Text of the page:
Japan Meteorological Agency considers emergency warning as last resort

The Japan Meteorological Agency's new disaster warning system, which was introduced Friday, will allow the agency to issue "emergency warnings" for any natural disasters on an unprecedented scale as a last resort to warn people of such calamities.

The introduction of the new emergency warning system was prompted by Typhoon No. 12 in 2011, which caused extensive damage on the Kii Peninsula and other areas. The village of Totsukawa in Nara Prefecture was ravaged by torrential rain from before dawn on Sept 2 and the agency alerted people by issuing a heavy rain warning shortly after 3.30am. The agency also issued a "sediment disaster," or landslide, alert in the early afternoon and a flood warning after 4pm.

However, heavy rain continued, causing large mudslides and rivers to rise. Six people died and six went missing.

An agency official expressed regret, saying, "If we had an emergency warning to issue, we could have better warned people." The agency had issued all the warnings related to heavy rain and had nothing to further warn people of the growing danger.

The agency issues various kinds of disaster management information such as those related to heavy rain that falls in a short period of time as well as flood forecasting, but lessons learned from Typhoon No. 12 convinced the agency that a new type of warning was necessary to alert people of large-scale natural disasters.

Mitsuhiko Hatori, director general of the agency, expressed his determination to minimise the number of people affected by natural disasters at a press conference Thursday. "We want to see zero victims of unprecedented natural disasters," he said.

Once every 50 years

The agency considers heavy rain and snow with a level of intensity observed only once every 50 years as the standard to issue an emergency warning. The agency said this standard was made by translating "a once-in-a-lifetime incident" into concrete numerical terms. The standard is based on past natural disasters that caused severe damage.

For heavy rain, the agency gauges rainfall in five square kilometre grids and issues an emergency warning if rainfall over 48 hours reaches the level of once every 50 years in 50 grids or more.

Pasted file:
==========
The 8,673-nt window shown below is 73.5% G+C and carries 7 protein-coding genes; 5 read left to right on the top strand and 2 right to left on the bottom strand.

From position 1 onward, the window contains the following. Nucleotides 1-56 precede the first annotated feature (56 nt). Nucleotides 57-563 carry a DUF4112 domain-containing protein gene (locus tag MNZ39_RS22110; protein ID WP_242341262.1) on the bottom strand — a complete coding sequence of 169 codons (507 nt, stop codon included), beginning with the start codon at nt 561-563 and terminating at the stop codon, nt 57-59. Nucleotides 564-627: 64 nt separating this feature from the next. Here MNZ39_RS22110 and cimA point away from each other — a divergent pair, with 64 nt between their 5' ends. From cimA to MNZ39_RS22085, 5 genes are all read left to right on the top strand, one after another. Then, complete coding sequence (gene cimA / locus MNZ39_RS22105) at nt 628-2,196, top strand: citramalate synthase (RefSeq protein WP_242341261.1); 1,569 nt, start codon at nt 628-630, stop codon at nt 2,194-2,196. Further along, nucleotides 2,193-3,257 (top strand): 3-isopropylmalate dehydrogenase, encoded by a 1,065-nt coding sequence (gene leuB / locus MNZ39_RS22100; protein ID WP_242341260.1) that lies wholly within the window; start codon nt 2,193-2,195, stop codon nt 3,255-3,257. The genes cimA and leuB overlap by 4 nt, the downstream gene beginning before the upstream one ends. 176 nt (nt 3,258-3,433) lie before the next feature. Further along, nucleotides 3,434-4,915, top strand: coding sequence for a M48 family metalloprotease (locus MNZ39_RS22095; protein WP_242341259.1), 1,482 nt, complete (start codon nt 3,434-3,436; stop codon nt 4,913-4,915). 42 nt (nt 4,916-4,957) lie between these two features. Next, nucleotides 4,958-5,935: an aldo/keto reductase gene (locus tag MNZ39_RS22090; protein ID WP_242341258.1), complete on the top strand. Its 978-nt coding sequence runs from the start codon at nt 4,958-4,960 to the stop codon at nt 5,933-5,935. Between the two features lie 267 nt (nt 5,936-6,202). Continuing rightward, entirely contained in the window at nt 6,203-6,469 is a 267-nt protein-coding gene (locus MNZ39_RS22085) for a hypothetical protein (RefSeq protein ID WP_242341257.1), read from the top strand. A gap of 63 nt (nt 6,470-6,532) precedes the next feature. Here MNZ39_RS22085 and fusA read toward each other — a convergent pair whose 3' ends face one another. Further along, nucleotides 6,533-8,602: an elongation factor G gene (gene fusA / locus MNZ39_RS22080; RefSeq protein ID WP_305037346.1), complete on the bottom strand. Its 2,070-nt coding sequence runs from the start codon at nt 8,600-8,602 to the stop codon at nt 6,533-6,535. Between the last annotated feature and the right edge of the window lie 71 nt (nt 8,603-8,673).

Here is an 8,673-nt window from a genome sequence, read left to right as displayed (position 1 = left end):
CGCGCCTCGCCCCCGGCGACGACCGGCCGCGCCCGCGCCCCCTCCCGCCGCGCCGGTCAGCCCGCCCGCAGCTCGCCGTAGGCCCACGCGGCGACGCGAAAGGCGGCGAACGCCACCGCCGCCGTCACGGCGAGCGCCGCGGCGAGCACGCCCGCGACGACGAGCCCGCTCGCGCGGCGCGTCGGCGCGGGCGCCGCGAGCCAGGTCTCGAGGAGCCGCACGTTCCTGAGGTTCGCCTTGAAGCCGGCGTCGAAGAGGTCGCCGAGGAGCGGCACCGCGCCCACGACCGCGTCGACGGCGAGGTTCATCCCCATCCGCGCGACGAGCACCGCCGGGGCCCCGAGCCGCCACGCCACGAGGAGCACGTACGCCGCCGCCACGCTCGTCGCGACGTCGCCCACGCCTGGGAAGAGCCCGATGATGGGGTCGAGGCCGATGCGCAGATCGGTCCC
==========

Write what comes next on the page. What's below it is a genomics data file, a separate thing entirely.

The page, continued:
However, there were already four cases this summer for which the agency issued alerts, saying the cases would have been deemed serious enough to require an emergency warning. The agency issued a heavy rain alert in Yamaguchi and Shimane prefectures on July 28 and against torrential rain in Akita and Iwate prefectures on Aug 9. On Aug 24, the agency again issued a heavy rain alert in Shimane Prefecture. Hatori said, "It is quite rare for repeated instances of heavy rain to occur in such a short period of time."

Quick action important

The new emergency warning system has some problems.

For example, heavy rain in a localised area is excluded from emergency warnings because it falls in a small area for a short period of time.

On Aug 25, Osaka saw a record 27.5 millimetres of rain fall over a 10-minute period. Streets in downtown areas were flooded, but the incident would not have been subject to an emergency warning under its standards because the rain fell for a short period of time.

The agency considers the emergency warning as a last resort to warn people of danger and therefore it is difficult to decide the best time to issue it.

In the case of the heavy rain in Shimane Prefecture on July 28, when the agency issued an alert, saying the rain was equivalent to the level requiring an emergency warning, the rain had already passed its peak and some rivers had already flooded.

"Even if there is no emergency warning issued, it does not necessarily mean you are safe," an agency official said. The agency advises people to gather information from television or radio if unusual weather is expected and take action to protect themselves as quickly as possible in case of emergency.